Avocado exports to the United States have resumed a week after the U.S. government temporarily suspended imports in light of a threatening phone call received by a Michoacán-based U.S. inspector.
The Animal and Plant Health Inspection Service (APHIS), part of the U.S. Department of Agriculture (USDA), announced Friday that its avocado inspection program in Michoacán had restarted and that avocado exports to the United States had resumed.
“APHIS, working closely with the U.S. Embassy in Mexico’s regional security officer, Mexico’s national plant protection organization, and the Association of Avocado Producers and Packers Exporters of Mexico (APEAM), have enacted additional measures that enhance safety for APHIS’ inspectors working in the field, following a threat made to an employee on February 11,” it said in a statement.
“The safety of USDA employees simply doing their jobs is of paramount importance. USDA is appreciative of the positive, collaborative relationship between the United States and Mexico that made resolution of this issue possible in a timely manner.”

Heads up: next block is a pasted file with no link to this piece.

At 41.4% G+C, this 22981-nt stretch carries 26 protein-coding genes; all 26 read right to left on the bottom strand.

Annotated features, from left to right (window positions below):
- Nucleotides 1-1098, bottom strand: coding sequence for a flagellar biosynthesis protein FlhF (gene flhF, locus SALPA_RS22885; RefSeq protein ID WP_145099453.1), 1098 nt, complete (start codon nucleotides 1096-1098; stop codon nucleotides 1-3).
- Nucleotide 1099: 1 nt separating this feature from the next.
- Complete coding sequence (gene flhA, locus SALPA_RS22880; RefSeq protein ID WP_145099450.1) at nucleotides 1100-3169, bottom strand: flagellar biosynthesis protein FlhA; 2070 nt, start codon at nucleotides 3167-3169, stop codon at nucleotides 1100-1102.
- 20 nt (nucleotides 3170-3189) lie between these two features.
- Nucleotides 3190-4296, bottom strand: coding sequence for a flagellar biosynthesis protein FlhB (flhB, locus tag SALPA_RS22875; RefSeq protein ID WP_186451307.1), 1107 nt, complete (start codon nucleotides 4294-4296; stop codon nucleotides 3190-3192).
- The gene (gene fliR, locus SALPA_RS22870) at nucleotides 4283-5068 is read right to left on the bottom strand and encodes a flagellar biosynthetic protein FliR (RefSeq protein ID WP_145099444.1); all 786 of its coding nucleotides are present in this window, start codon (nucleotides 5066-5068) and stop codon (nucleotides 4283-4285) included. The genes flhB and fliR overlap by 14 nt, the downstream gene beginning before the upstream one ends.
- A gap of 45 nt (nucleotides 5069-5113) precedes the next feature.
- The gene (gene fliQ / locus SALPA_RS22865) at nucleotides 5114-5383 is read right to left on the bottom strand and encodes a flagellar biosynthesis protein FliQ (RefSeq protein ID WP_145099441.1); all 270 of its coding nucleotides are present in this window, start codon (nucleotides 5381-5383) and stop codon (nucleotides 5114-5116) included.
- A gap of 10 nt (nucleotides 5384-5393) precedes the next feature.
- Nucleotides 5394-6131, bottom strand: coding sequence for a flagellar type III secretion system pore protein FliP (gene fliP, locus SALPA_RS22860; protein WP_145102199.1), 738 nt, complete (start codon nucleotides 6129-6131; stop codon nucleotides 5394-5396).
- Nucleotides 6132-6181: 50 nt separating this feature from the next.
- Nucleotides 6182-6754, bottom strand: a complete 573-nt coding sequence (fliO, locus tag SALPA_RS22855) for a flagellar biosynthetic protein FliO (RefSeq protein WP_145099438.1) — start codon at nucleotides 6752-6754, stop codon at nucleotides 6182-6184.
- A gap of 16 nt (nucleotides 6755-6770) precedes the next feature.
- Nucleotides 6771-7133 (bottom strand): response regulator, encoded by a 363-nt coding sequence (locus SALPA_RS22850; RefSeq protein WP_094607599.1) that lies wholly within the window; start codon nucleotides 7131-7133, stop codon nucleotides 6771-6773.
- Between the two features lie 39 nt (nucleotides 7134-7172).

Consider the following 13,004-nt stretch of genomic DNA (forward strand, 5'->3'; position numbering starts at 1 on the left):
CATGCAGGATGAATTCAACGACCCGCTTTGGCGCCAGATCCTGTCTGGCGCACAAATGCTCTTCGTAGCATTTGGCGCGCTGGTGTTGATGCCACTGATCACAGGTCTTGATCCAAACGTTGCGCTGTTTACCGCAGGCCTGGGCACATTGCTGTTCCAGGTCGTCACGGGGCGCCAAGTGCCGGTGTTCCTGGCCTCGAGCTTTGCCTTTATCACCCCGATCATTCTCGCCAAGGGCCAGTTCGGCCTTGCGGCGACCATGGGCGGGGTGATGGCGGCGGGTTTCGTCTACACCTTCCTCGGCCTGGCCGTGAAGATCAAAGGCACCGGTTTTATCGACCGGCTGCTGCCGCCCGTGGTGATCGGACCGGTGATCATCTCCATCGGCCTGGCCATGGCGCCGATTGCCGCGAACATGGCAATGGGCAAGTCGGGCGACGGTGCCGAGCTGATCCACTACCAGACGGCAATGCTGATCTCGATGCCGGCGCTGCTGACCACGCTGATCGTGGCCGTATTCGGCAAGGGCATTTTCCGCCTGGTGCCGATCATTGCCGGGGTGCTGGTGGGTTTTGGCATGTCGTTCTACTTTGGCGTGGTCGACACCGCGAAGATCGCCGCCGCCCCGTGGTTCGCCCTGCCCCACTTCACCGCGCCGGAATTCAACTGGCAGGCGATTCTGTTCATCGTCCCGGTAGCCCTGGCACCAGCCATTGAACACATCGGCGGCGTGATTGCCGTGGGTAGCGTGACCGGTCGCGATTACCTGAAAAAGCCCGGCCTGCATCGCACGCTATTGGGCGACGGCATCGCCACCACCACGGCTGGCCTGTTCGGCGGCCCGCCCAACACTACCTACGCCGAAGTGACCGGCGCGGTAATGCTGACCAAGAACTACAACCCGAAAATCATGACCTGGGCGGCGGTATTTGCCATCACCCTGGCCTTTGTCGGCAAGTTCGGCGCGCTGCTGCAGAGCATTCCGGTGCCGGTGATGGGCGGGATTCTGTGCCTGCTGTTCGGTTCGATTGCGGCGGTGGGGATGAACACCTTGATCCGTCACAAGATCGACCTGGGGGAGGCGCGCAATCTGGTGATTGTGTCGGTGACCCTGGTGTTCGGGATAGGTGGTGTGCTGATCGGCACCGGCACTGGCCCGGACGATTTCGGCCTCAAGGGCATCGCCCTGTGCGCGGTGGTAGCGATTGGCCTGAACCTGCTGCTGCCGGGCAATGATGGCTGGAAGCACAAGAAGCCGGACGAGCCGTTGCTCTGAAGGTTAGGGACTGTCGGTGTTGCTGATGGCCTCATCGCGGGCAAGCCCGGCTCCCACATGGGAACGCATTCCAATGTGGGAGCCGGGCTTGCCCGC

The newspaper Milenio reported Friday that the U.S. government was considering a proposal to have 90 U.S. government avocado inspectors protected by state and federal security forces in 63 Michoacán municipalities where the fruit is grown. It was unclear whether U.S. authorities accepted the offer.
Ambassador Ken Salazar said in a statement that the resumption of the U.S. inspection program was possible thanks to the “rapid response and cooperation” of Michoacán Governor Alfredo Ramírez Bedolla, the federal government and APEAM.
“I thank them for working with my security colleagues at the U.S. Embassy to establish the measures that guarantee the security of our APHIS inspectors in the field,” he said.
Salazar noted that Mexican avocado exports to the U.S. were worth US $2.8 billion last year. Michoacán is the only state with authorization to ship the so-called “green gold” across Mexico’s northern border.
“Mexico and the United States will continue working together to fortify the strong bilateral supply chains that promote economic growth and prosperity in both countries,” the ambassador said.
The threat against the U.S. inspector was made after he detected an attempt to pass off avocados from Puebla as Michoacán-grown. He received a threatening call a few days after he refused to authorize the shipment of those avocados to the United States.
Citibanamex estimated that the import suspension cost avocado producers US $7.7 million per day.
In its statement, APHIS said the United States imported 1.2 million metric tonnes of avocados last year, with 1.1 million metric tonnes coming from Mexico.